Oprah says that the young woman who waited on her gave her the once-over and informed her that she couldn't look at the purse because she probably couldn't afford it. Now I've actually worked in retail; salespeople are properly trained (or soon learn) to make judgments like that in order to gauge how much effort to spend on a potential customer, time being money and all that. Every account I've read or heard says Oprah was dressed like a slob—that's only de riguer for rock-stars; I went shopping in Beverly Hills once, and the shoppers there were dressed the way ordinary people do for church in Wichita.
Never mind that, in addition to anything else she might be, Oprah is short, fat, and ugly. Never mind that Rae Dawn Chong, Oprah's co-star in The Color Purple, having kept her pretty mouth shut for eons, recently said that Oprah, basically, isn't fit to be a cleaning lady.
None of this has anything to do with race. So naturally, the first minute she could, Oprah went to the media (the only people in Europe who know who the hell she is) and slammed the RACIST button hard. The shopkeeper was prepared to apologize, the Swiss government actually did, I think, and the poor little shop-girl, feeling, I'm sure, like Dorothy Gale, swept up in a tornado, complained that nothing even remotely like Oprah's epic soap opera of prejudice and cruelty ever happened.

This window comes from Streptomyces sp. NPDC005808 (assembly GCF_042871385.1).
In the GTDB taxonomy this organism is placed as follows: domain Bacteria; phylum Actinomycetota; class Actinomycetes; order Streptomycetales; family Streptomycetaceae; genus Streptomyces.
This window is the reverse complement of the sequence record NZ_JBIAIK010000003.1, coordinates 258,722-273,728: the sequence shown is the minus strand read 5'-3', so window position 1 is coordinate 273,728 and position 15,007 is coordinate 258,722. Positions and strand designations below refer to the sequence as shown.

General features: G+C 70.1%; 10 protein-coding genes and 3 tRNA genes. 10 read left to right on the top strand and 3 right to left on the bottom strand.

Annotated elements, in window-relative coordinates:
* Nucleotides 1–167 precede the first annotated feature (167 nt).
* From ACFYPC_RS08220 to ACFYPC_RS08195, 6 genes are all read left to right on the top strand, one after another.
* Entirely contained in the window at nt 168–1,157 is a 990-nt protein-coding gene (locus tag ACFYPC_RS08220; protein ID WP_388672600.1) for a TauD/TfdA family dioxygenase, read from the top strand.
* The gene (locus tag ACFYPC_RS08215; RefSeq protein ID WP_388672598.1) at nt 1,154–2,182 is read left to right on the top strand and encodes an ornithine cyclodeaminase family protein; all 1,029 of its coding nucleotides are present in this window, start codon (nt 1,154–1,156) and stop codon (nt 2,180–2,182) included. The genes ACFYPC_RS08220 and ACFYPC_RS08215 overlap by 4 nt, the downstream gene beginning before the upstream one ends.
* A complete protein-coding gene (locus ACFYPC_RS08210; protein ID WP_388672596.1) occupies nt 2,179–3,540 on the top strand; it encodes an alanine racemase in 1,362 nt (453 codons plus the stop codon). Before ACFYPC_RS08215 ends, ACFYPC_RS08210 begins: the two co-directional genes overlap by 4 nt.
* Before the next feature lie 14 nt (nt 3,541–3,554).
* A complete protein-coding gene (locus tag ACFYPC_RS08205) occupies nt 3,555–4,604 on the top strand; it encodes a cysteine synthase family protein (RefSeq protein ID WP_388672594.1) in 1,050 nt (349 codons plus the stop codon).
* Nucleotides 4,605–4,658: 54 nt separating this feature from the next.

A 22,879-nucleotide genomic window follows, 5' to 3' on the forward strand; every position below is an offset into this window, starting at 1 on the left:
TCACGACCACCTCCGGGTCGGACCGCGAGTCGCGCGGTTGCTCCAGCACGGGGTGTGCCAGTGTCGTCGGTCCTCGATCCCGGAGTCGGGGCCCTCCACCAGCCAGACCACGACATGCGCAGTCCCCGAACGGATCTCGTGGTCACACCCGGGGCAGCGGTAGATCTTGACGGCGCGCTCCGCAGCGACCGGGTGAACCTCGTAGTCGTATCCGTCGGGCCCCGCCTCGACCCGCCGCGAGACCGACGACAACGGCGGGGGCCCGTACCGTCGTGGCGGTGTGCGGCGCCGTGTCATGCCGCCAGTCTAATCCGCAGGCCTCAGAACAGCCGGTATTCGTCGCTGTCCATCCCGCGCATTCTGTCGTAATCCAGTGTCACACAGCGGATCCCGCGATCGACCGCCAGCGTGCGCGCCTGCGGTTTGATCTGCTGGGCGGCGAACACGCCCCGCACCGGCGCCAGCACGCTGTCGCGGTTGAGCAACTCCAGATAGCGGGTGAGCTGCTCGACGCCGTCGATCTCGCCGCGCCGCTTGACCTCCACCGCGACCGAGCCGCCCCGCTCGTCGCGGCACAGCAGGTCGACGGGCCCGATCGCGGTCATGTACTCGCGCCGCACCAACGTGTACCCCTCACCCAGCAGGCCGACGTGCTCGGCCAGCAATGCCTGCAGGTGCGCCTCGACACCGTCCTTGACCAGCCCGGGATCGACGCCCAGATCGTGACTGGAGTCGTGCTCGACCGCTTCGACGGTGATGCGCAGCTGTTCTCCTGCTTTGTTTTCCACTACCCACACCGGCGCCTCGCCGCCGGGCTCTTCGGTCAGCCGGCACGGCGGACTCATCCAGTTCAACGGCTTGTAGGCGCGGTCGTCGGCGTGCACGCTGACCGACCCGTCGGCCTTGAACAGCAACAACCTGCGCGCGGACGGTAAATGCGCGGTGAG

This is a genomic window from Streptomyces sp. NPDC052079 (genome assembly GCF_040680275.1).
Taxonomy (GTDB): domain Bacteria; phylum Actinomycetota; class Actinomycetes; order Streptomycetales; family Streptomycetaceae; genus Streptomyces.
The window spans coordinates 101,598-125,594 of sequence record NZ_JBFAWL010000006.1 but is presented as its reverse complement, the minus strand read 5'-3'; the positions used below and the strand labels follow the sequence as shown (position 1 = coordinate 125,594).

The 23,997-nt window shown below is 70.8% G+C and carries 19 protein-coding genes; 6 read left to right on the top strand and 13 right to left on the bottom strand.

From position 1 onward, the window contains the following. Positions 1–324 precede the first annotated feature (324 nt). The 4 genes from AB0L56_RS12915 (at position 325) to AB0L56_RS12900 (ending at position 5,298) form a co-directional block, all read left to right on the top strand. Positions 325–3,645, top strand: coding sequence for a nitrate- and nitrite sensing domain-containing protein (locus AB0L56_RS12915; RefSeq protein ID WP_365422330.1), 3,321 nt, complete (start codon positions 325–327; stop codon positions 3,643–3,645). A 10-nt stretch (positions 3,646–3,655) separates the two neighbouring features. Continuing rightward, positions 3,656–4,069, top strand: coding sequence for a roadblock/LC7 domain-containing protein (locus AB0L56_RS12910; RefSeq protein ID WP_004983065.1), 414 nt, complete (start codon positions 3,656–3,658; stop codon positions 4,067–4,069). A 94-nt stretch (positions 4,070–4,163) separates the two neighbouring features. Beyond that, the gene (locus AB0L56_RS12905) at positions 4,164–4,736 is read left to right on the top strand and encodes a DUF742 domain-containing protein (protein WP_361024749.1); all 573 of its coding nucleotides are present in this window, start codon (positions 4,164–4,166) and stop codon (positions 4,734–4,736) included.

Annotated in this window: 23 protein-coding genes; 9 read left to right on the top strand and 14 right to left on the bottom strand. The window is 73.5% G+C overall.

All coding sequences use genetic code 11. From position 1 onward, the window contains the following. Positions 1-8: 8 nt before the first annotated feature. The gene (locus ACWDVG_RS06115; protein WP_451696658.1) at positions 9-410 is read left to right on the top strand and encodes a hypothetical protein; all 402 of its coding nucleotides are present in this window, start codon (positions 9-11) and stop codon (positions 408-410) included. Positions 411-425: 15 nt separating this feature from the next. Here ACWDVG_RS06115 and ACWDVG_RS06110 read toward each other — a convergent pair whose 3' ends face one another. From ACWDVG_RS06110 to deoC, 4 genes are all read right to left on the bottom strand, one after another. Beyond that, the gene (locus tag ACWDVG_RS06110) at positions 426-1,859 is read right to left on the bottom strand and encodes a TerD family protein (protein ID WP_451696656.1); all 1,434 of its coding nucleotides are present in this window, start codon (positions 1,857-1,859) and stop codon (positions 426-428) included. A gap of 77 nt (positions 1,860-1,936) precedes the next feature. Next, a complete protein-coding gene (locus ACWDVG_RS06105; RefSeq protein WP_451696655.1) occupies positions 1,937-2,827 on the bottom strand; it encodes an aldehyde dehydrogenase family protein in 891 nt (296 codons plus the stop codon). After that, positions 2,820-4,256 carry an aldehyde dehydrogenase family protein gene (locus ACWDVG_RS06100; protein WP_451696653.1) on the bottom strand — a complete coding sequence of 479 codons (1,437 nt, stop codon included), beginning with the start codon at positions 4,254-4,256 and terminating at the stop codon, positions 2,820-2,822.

Later, the shop owner decided to back her employee up, and Tommy Chong went on the radio to defend his daughter. No word from the Swiss government.
Oprah burst into phony television tears, mooing that she didn't mean to single out the poor shopgirl, the shop, Zurich, Switzerland, Europe, the Earth, the Solar System, or this arm of the Galaxy. She wished she'd never said anything about it (although she got an extra fifteem minutes she didn't deserve, and a chance to plug a movie that—although nobody's seen it yet—is slated to win her an Academy Award.)
What the hell, they gave Barry and Algore Nobel Prizes, didn't they?
But for my handful of francs, a humble little shop-girl in Zurich, Switzerland gave Oprah Winfrey and the whole wide world a lesson in democratic egalitarianism that Americans need very badly to re-learn. There's no place for kings, queens, or royalty of any kind in this Republic.
In fact, if I had it my way, Elizabeth II—"Betty Battenberg" as a Canadian friend of mine charmingly calls her—would eat at Burger King like the rest of us whenever she visits her vast real estate holdings and thoroughbred horse farms in North America. Nobody here or anywhere else has any duty to recognize what others might regard as a celebrity.